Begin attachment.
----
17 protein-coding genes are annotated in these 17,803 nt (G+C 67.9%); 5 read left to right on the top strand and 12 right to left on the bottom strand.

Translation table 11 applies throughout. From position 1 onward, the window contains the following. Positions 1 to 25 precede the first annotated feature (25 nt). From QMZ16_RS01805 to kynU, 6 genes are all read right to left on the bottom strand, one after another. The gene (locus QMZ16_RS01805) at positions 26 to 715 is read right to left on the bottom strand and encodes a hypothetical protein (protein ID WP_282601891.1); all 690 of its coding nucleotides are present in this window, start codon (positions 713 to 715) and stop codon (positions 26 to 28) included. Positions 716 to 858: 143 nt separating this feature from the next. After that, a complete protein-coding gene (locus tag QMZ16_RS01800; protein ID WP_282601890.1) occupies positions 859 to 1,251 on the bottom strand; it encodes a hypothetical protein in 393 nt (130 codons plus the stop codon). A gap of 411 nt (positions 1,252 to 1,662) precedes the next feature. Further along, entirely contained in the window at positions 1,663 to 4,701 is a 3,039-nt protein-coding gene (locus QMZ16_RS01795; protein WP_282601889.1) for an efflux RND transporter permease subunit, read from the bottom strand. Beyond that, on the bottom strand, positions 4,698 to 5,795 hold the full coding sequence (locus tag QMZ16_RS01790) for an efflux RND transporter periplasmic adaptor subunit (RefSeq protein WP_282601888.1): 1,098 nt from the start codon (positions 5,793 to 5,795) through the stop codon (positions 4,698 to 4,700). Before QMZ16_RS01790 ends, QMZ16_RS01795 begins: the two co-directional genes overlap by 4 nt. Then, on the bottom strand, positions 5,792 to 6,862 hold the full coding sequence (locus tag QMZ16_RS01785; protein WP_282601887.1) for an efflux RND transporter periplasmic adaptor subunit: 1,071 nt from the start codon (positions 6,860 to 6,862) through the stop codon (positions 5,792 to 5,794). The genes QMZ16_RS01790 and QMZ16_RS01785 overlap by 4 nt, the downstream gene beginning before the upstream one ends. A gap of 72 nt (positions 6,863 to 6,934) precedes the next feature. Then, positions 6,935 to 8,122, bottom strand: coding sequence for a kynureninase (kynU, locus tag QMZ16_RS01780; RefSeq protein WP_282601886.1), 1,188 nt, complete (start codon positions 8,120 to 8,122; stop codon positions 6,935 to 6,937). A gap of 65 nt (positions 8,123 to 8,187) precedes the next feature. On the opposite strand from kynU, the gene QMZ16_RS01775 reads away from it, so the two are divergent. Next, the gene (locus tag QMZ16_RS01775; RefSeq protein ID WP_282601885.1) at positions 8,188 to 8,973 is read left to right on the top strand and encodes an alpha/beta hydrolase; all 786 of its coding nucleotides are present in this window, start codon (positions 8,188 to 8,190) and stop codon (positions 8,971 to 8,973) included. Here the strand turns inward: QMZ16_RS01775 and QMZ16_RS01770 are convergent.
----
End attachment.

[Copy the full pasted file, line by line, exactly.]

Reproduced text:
17 protein-coding genes are annotated in these 17,803 nt (G+C 67.9%); 5 read left to right on the top strand and 12 right to left on the bottom strand.

Translation table 11 applies throughout. From position 1 onward, the window contains the following. Positions 1 to 25 precede the first annotated feature (25 nt). From QMZ16_RS01805 to kynU, 6 genes are all read right to left on the bottom strand, one after another. The gene (locus QMZ16_RS01805) at positions 26 to 715 is read right to left on the bottom strand and encodes a hypothetical protein (protein ID WP_282601891.1); all 690 of its coding nucleotides are present in this window, start codon (positions 713 to 715) and stop codon (positions 26 to 28) included. Positions 716 to 858: 143 nt separating this feature from the next. After that, a complete protein-coding gene (locus tag QMZ16_RS01800; protein ID WP_282601890.1) occupies positions 859 to 1,251 on the bottom strand; it encodes a hypothetical protein in 393 nt (130 codons plus the stop codon). A gap of 411 nt (positions 1,252 to 1,662) precedes the next feature. Further along, entirely contained in the window at positions 1,663 to 4,701 is a 3,039-nt protein-coding gene (locus QMZ16_RS01795; protein WP_282601889.1) for an efflux RND transporter permease subunit, read from the bottom strand. Beyond that, on the bottom strand, positions 4,698 to 5,795 hold the full coding sequence (locus tag QMZ16_RS01790) for an efflux RND transporter periplasmic adaptor subunit (RefSeq protein WP_282601888.1): 1,098 nt from the start codon (positions 5,793 to 5,795) through the stop codon (positions 4,698 to 4,700). Before QMZ16_RS01790 ends, QMZ16_RS01795 begins: the two co-directional genes overlap by 4 nt. Then, on the bottom strand, positions 5,792 to 6,862 hold the full coding sequence (locus tag QMZ16_RS01785; protein WP_282601887.1) for an efflux RND transporter periplasmic adaptor subunit: 1,071 nt from the start codon (positions 6,860 to 6,862) through the stop codon (positions 5,792 to 5,794). The genes QMZ16_RS01790 and QMZ16_RS01785 overlap by 4 nt, the downstream gene beginning before the upstream one ends. A gap of 72 nt (positions 6,863 to 6,934) precedes the next feature. Then, positions 6,935 to 8,122, bottom strand: coding sequence for a kynureninase (kynU, locus tag QMZ16_RS01780; RefSeq protein WP_282601886.1), 1,188 nt, complete (start codon positions 8,120 to 8,122; stop codon positions 6,935 to 6,937). A gap of 65 nt (positions 8,123 to 8,187) precedes the next feature. On the opposite strand from kynU, the gene QMZ16_RS01775 reads away from it, so the two are divergent. Next, the gene (locus tag QMZ16_RS01775; RefSeq protein ID WP_282601885.1) at positions 8,188 to 8,973 is read left to right on the top strand and encodes an alpha/beta hydrolase; all 786 of its coding nucleotides are present in this window, start codon (positions 8,188 to 8,190) and stop codon (positions 8,971 to 8,973) included. Here the strand turns inward: QMZ16_RS01775 and QMZ16_RS01770 are convergent.